Gerrymandering requires illicit intent. We classify six proposed methods to infer the intent of a redistricting authority using a formal framework for causal inferences that encompasses the redistricting process from the release of census data to the adoption of a final plan. We argue all proposed techniques to detect gerrymandering can be classified within this formal framework. Courts have, at one time or another, weighed evidence using one or more of these methods to assess racial or partisan gerrymandering claims. We describe the assumptions underlying each method, raising some heretofore unarticulated critiques revealed by laying bare their assumptions. We then review how these methods were employed in the 2014 Florida district court ruling that the state legislature violated a state constitutional prohibition on partisan gerrymandering, and propose standards that advocacy groups and courts can impose upon redistricting authorities to ensure they are held accountable if they adopt a partisan gerrymander.
In the U.S. redistricting is deeply politicized and often synonymous with gerrymandering -- the manipulation of boundaries to promote the goals of parties, incumbents, and racial groups. In contrast, Mexico’s federal redistricting has been implemented nationwide since 1996 through automated algorithms devised by the electoral management body (EMB) in consultation with political parties. In this setting, parties interact strategically and generate counterproposals to the algorithmically generated plans in a closed-door process that is not revealed outside the bureaucracy. Applying geospatial statistics and large-scale optimization to a novel dataset that has never been available outside of the EMB, we analyze the effects of automated redistricting and partisan strategic interaction on representation. Our dataset comprises the entire set of plans generated by the automated algorithm, as well as all the counterproposals made by each political party during the 2013 redistricting process. Additionally, we inspect the 2006 map with new data and two proposals to replace it towards 2015 in search for partisan effects and political distortions. Our analysis offers a unique insight into the internal workings of a purportedly autonomous EMB and the partisan effects of automated redistricting on representation.
We analyze sixty-six Ohio congressional plans produced during the post-2010 census redistricting by the legislature and the public. The public drew many plans submitted for judging in a competition hosted by reform advocates, who awarded a prize to the plan that scored best on a formula composed of four permissive components: compactness, respect for local political boundaries, partisan fairness, and competition. We evaluate how the legislature’s adopted plan compares to these plans on the advocates’ criteria and our alternative set of criteria, which reveals the degree by which the legislature placed partisanship over these other criteria. Our evaluation reveals minimal trade-offs among the components of the overall competition’s scoring criteria, but we caution that the scoring formula may be sensitive to implementation choices among its components. Compared to the legislature’s plan, the reform community can get more of the four criteria they value; importantly, without sacrificing the state’s only African-American opportunity congressional district.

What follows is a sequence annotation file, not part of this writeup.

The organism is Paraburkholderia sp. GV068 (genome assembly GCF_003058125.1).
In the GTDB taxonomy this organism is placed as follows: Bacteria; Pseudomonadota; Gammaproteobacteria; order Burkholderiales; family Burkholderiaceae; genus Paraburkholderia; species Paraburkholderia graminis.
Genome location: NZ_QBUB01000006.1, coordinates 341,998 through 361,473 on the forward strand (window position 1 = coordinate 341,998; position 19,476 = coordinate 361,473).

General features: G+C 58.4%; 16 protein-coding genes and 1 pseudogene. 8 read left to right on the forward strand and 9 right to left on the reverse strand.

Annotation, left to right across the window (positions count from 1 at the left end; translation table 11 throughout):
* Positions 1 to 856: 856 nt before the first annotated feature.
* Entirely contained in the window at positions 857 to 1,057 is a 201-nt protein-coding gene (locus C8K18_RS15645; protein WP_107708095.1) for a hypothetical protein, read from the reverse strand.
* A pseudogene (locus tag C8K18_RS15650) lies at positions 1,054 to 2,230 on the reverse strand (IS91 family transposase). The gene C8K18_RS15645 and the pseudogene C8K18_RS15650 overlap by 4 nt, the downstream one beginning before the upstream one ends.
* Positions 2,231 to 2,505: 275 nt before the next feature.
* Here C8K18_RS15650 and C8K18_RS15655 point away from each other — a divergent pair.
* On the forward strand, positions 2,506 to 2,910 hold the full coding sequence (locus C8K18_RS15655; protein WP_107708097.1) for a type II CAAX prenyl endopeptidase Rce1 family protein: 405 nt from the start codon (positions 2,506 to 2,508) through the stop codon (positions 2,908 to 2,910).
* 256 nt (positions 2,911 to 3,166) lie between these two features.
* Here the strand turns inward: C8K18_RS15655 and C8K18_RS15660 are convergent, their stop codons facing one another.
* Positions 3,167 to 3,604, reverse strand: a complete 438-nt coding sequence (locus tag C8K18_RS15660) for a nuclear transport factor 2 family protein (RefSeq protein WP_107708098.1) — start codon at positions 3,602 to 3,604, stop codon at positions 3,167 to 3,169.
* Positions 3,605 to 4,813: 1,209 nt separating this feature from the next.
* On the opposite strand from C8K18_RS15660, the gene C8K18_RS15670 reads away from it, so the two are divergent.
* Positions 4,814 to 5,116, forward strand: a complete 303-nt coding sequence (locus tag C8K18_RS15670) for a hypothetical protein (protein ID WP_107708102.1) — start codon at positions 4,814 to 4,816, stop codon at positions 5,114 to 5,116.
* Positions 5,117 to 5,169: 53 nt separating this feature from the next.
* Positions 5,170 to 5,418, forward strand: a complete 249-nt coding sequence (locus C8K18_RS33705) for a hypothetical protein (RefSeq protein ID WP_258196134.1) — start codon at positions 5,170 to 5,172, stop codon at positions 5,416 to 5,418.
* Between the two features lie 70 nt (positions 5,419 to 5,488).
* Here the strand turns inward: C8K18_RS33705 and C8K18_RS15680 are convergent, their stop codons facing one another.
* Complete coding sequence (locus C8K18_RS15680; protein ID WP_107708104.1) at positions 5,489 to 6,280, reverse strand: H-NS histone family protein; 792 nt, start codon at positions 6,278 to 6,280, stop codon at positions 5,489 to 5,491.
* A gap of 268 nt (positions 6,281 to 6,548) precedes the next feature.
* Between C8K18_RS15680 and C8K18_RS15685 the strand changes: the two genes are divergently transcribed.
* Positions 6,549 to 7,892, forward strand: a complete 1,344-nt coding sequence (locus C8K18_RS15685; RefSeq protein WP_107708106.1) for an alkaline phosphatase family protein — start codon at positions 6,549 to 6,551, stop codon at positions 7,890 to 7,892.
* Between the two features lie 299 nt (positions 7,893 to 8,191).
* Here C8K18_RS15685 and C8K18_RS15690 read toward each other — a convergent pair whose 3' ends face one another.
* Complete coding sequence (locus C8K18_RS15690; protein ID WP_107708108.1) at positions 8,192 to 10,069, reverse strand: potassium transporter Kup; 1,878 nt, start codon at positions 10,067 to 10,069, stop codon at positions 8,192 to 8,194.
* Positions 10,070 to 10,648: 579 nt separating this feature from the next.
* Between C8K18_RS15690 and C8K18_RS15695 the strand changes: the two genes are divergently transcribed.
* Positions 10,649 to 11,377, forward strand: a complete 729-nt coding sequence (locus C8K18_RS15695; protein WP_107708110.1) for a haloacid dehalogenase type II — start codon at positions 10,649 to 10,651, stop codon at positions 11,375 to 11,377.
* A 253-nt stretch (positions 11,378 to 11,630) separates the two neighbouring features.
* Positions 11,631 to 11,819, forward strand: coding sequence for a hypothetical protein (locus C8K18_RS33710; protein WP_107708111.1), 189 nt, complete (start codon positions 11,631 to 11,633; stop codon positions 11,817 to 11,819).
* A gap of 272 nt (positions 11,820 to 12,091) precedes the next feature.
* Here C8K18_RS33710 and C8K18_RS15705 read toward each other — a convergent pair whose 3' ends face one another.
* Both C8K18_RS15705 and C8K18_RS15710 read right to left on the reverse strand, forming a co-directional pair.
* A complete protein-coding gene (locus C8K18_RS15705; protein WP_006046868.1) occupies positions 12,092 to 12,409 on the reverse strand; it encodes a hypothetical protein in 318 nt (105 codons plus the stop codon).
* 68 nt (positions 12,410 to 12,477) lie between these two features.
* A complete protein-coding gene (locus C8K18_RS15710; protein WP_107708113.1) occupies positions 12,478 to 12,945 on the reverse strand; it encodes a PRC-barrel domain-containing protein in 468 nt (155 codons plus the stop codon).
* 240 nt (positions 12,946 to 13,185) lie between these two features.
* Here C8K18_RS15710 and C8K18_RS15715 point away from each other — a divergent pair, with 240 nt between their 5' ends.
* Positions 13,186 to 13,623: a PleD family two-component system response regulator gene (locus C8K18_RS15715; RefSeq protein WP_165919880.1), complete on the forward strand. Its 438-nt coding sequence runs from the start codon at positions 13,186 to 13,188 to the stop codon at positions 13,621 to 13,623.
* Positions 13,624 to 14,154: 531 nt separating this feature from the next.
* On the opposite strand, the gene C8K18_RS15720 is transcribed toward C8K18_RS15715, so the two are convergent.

Recent technological advances have enabled greater public participation and transparency in the United States redistricting process. We review these advances, with particular attention to activities involving open-source redistricting software.
Over the past fifty years, the battle lines in Virginia redistricting have shifted from within-party fighting among Democrats primarily over malapportionment favoring rural interests over urban interests to battles over voting rights. In this article, we provide a detailed history of redistricting in Virginia, and a quantitative analysis of current adopted and proposed redistricting plans. Surprisingly, although the outcome remained partisan, the current round of redistricting included an unprecedented level of public engagement, catalyzed by information technology. The Virginia commission and the participation of students in the current round of Virginia’s redistricting demonstrates that redistricting does not have to be left up to the ‘professionals.’ Further, our analysis suggests that state-level reform in the form of an independent commission that strictly follows a set of administrative criteria would likely modestly benefit Republicans.
In order to identify the open research questions related to information technology and politics, the ITP section convened its first ever working group. This working group drew on the hundreds of presentations at the annual meeting relating technology and politics as well as on previous surveys of information technology research questions (such as Altman & Klass  and Berman and Brady ), in order to identify important open research questions in this rapidly evolving area. Together these questions illuminate a research agenda that explores the interaction of information technology with the core political science concerns of power, political deliberation, authority, legitimacy, security, democracy, and justice.